A court in Iran has sentenced 26 followers of the Baha'i faith to prison terms ranging from two to five years, as well as other measures, on charges of 'conspiracy to disrupt internal and external security' in what the religion's leaders say is another sign of the persecution they face.
According to reports received by Radio Farda, the verdict issued by the Revolutionary Court of the southern city of Shiraz is related to a series of arrests of Baha'is in Shiraz between July 2016 and December 2016.
Several unspecified problems in the case had drawn the proceedings out for six years.
Five men and six women were handed five-year prison sentences, and will also be subject to various travel restrictions once they are free.
In addition, nine women and six men received two-year prison sentences, as well as travel restrictions upon release.
The Baha'i International Community has repeatedly rejected the charges, calling them completely 'baseless' and prompted solely because of their religious beliefs and activities.
Baha'is -- who number some 300,000 in Iran and have an estimated 5 million followers worldwide -- say they face systematic persecution in Iran, where their faith is not officially recognized in the constitution.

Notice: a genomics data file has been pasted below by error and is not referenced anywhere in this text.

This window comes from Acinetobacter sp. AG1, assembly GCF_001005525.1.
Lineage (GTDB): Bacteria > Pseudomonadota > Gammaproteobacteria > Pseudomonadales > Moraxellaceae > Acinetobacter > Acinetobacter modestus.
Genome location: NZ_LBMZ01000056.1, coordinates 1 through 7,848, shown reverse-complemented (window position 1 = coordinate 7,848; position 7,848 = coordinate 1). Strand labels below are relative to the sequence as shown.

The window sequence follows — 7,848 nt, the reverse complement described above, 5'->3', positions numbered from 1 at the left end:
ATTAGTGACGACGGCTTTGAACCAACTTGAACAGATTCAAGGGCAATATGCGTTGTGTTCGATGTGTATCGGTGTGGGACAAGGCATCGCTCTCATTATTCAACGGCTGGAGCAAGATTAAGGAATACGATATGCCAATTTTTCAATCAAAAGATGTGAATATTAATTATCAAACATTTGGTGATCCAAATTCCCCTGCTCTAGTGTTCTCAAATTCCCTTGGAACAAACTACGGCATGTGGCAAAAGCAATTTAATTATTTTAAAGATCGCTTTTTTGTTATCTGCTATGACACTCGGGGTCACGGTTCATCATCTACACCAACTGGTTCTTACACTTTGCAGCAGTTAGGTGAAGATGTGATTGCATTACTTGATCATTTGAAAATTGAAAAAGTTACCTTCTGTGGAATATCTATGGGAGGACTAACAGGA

Supreme Leader Ali Khamenei has on several occasions called the Baha'i faith a cult and in a religious fatwa issued in 2018 forbade contact, including business dealings, with followers of the faith.
Since the Islamic Republic of Iran was established in 1979, hundreds of Baha'is have been arrested and jailed for their beliefs. At least 200 have been executed or were arrested and never heard from again.
Thousands more have been banned from receiving higher education or had their property confiscated, while vandals often desecrate Baha'i cemeteries.
Writing and reporting by Ardeshir Tayebi
Copyright (c) 2018. RFE/RL, Inc. Republished with the permission of Radio Free Europe/Radio Liberty, Washington DC 20036